General Electric is no longer in the light bulb business, the company announced on Wednesday.
GE said that its 129-year-old lighting unit—which was formed in 1892 from the merger of Thomas Edison’s Edison General Electric Company with two other firms—will be sold off to smart home manufacturer Savant Systems in a deal with undisclosed terms. The lighting division has been on the market for a buyer since 2017 and, by 2018, had become the company’s smallest division, accounting for under two percent of GE’s $122 billion in revenue. Low prices for light bulbs, as well as a rapid switch to more efficient lighting technologies lasting far longer than traditional incandescent bulbs, turned the unit into a money-loser for GE.
In particular, consumers have switched to light-emitting diodes that can remain operational for decades—a trend that is very unlikely to reverse itself, efforts by the Trump administration to roll back light bulb energy standards notwithstanding. As CNN noted, there’s a bit of a boomerang effect here, as GE was the company that invented LED lighting in 1962.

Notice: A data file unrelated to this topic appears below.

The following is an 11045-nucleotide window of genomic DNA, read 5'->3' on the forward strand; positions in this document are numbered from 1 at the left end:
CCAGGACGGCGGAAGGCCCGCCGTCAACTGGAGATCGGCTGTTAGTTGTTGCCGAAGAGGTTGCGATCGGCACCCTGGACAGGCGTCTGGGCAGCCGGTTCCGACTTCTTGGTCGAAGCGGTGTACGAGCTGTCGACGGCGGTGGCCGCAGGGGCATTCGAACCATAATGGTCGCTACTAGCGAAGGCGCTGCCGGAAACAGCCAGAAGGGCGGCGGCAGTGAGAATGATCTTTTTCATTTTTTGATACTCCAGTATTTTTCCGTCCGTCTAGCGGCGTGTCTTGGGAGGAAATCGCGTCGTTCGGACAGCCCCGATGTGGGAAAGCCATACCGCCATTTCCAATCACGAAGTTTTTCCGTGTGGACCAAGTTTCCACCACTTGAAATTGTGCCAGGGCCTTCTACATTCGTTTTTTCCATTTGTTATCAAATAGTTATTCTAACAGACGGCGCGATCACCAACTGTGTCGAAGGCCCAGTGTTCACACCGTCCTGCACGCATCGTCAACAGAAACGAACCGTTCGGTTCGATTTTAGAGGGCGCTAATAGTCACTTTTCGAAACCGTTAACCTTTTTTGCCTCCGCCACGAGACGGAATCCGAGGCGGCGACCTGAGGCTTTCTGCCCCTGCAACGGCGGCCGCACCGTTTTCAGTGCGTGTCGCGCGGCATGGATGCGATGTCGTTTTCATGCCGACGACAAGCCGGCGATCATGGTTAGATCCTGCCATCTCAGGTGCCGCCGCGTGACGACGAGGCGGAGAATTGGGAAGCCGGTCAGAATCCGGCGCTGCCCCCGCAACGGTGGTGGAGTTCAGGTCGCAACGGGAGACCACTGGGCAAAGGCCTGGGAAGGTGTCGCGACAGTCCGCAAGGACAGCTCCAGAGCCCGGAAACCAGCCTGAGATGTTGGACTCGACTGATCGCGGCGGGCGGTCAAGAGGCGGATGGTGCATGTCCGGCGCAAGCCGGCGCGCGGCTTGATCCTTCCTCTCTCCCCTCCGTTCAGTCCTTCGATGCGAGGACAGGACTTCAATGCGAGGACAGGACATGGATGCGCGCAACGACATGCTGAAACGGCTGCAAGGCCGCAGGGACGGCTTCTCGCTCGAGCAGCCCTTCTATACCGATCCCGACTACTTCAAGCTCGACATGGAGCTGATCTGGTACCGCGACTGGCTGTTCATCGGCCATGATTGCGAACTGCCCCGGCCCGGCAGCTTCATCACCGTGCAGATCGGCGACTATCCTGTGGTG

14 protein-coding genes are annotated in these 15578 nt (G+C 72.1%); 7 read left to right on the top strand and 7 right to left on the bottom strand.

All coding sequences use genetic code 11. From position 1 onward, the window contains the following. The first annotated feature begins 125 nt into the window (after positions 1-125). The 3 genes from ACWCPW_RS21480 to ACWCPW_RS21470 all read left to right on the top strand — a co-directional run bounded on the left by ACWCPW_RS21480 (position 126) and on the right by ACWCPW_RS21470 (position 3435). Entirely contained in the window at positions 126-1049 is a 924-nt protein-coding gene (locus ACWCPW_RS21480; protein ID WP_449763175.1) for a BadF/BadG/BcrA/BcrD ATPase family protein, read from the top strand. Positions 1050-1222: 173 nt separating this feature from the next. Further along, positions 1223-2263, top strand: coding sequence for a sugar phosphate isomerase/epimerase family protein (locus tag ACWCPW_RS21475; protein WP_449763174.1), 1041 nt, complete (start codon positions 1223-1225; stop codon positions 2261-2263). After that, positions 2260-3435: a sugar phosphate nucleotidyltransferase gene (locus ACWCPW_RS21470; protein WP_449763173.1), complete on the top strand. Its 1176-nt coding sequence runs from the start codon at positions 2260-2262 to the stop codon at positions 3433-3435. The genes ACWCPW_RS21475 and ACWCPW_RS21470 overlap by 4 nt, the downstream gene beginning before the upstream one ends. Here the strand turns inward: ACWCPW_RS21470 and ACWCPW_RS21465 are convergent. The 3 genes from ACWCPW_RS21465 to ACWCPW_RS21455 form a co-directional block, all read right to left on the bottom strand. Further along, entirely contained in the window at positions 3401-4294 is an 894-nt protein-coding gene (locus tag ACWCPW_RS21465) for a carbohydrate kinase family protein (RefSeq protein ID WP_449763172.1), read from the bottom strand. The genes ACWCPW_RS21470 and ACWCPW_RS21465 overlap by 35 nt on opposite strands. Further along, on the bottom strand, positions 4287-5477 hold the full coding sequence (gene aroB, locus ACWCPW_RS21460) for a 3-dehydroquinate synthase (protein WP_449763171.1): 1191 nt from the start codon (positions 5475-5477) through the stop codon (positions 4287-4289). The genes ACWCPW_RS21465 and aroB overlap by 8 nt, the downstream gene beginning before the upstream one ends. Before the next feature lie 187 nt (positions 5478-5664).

GE has been struggling to pay off tens of billions of dollars in debt it acquired over the decades and has offloaded off struggling units and assets to do so. It finalized selling its remaining stake in NBC Universal in 2013 and parted ways with its large appliance business in 2016. Other recent downsizing attempts have included unloading a $4 billion stake in the oil industry and its commercial lighting business in 2018, as well as last year’s spinoff of its 100-year-old railroad division and sale of its BioPharma unit.
That left lighting as essentially the only sliver of GE left in the consumer market or with a direct connection to Edison. GE is now an industrial company centered on its aviation, health care, power, and renewable energy units. But the aviation business has seen devastating cutbacks during the ongoing coronavirus pandemic including thousands of layoffs, according to the Wall Street Journal. GE is also a major defense contractor that has sucked tens of billions of dollars in revenue out of the military-industrial complex since 2003.
GE-branded light bulbs will continue to be made under a licensing deal with Savant, however, and the companies told CNN the GE Lighting plant in Cleveland will not be closing or downsizing its workforce.
Robert Madonna, the founder and CEO of Savant, told the Journal that “Lighting is an extremely important piece of the smart home. And you can do it at a consumer price point.”